So maybe the fax machine near my office intimated me on day three, and maybe I can’t find pizza with decent crust in this town, and maybe I’m still fumbling around in my new role here at Compassion, but the list of things that just don’t matter in light of God’s glory, continues to grow.

And hopefully I’m growing too.

So, in response to the “How” and “Why” questions on my cross-country move … I suppose airplane, moving truck and God don’t really suffice. But what I see in my mind’s eye is liquid grace trickling through God’s labyrinth, running together and overflowing. Joining New York, Nebraska and Compassion International.

And now, a 12-year-old girl in Colombia, Elizeth, I’m blessed to sponsor. Humbled for perhaps the billionth time in the last three months, I thank God. Daily.

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Why Me, God?

For about 35 years, once I first heard of such a possibility, I wanted to sponsor a child. But for most of that time, I simply could not afford even $10 per month.

About mid-2001, watching a commercial on TV for another organization, I realized I could finally afford to do something. But through which organization? Who could I really count on to use the money for the child’s benefit? Could I trust any of them, and how would I know? Having no answers, I did nothing.

I spent all of 2002 praying for God to show me what area of ministry He wanted me in. Almost every Sunday, I heard, “Find your passion and use it!” “Hmm…where can I get a ‘passion’?” I couldn’t have found a passion in me with a flashlight or a search warrant. So I prayed, and I waited.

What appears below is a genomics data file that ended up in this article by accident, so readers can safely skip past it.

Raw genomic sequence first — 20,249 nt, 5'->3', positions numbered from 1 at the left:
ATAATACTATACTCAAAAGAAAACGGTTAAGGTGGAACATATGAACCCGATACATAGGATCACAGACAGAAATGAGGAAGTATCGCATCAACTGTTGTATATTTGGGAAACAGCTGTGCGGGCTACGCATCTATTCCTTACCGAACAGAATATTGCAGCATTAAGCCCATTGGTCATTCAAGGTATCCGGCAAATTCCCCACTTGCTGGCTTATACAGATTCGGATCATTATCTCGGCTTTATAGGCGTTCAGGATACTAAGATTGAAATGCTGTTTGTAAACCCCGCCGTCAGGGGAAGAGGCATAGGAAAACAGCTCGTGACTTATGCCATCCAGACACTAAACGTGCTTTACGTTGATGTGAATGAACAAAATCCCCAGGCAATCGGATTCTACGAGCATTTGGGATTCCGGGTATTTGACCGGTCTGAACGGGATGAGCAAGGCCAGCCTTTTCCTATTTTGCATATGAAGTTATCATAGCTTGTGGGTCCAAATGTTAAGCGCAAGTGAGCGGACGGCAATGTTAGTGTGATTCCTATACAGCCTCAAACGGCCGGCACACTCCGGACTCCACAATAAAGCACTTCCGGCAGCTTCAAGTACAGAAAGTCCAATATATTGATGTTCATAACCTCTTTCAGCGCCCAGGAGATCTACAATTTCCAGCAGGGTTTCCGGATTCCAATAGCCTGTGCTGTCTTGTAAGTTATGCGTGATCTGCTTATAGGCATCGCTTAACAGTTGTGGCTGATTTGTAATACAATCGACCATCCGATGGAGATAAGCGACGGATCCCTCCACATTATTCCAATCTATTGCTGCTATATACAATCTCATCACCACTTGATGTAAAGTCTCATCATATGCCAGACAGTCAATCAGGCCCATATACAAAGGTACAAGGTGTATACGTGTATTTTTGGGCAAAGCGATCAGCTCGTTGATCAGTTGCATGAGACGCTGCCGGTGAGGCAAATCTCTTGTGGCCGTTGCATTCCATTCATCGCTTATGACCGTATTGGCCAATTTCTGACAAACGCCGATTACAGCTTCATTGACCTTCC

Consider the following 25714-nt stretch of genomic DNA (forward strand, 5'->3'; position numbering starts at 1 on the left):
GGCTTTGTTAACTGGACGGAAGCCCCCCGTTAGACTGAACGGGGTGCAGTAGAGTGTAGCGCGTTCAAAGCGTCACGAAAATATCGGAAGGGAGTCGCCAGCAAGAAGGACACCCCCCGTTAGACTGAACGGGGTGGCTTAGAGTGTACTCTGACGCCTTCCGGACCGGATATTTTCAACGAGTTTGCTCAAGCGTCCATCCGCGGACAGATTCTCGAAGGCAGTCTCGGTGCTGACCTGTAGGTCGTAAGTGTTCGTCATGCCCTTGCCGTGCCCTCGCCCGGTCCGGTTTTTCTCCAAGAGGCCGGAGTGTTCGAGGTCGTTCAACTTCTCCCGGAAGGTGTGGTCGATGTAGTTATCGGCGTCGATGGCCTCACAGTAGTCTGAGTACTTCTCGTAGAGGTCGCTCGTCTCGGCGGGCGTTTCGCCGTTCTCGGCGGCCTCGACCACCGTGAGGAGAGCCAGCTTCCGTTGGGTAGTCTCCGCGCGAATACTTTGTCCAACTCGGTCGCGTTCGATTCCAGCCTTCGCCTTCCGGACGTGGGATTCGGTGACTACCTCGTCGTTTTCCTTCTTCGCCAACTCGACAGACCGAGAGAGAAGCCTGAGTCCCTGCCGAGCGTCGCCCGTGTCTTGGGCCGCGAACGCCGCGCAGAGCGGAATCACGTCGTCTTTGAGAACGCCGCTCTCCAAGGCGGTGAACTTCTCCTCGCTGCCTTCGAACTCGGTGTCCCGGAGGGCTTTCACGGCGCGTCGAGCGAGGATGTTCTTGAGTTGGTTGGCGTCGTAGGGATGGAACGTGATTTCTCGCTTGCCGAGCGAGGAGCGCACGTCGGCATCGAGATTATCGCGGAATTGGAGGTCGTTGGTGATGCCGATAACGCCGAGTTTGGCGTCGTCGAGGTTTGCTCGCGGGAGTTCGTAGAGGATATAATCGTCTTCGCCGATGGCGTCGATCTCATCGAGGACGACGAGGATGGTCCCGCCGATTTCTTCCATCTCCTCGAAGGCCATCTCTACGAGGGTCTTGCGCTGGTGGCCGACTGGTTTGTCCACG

Two weeks before Christmas, I walked out of church on a cold, gray day in a mood to match. I walked down three or four steps into the fellowship area and began to pass a row of ministry tables. Above and behind the first one was a banner saying something about Compassion.

I kept walking, but my inner skeptic wanted to know: “What are we being ‘compassionate’ about, today?”

a child packet for a child waiting for a sponsorI turned, looked down at a sea of packets, each with a photo of a child; the world stopped, along with all sound and movement around me. I knew what these packets represented.

I stood there, saying half under my breath, “I can do this! I can do this!” About the fourth time, a Voice inside said, “Yes, you can do this. This is it!”

A warmth started at the top of my head and flowed over me and through me, right down to my feet. I took home two packets, unsure about one child.

That afternoon, I went to Compassion’s website to look at more children. I didn’t realize how many photos they kept on there, and I quickly felt overwhelmed. “God, I can’t sponsor them all!” soon changed to “God, we’ve got to find sponsors for these kids!”

About the fourth time (what is it with four times?!), I heard, “Yes, we do!” Then I realized the “This is it” meant more for me than “merely” sponsoring. And I do not mean to minimize the importance of sponsoring!

So, as is true of so many advocates, if not all, I came into this ministry with a clear calling. There have been times when I have needed to remember that, when church doors refused to open, when people walked by the tables with hardly a glance, and I wanted to use a 2×4 on their heads to get their attention. (Thank God, I’ve grown past that!)

But let me mention some of the things that continually reaffirm the rightness of Compassion in my life, and as a real ministry in this world. (more…)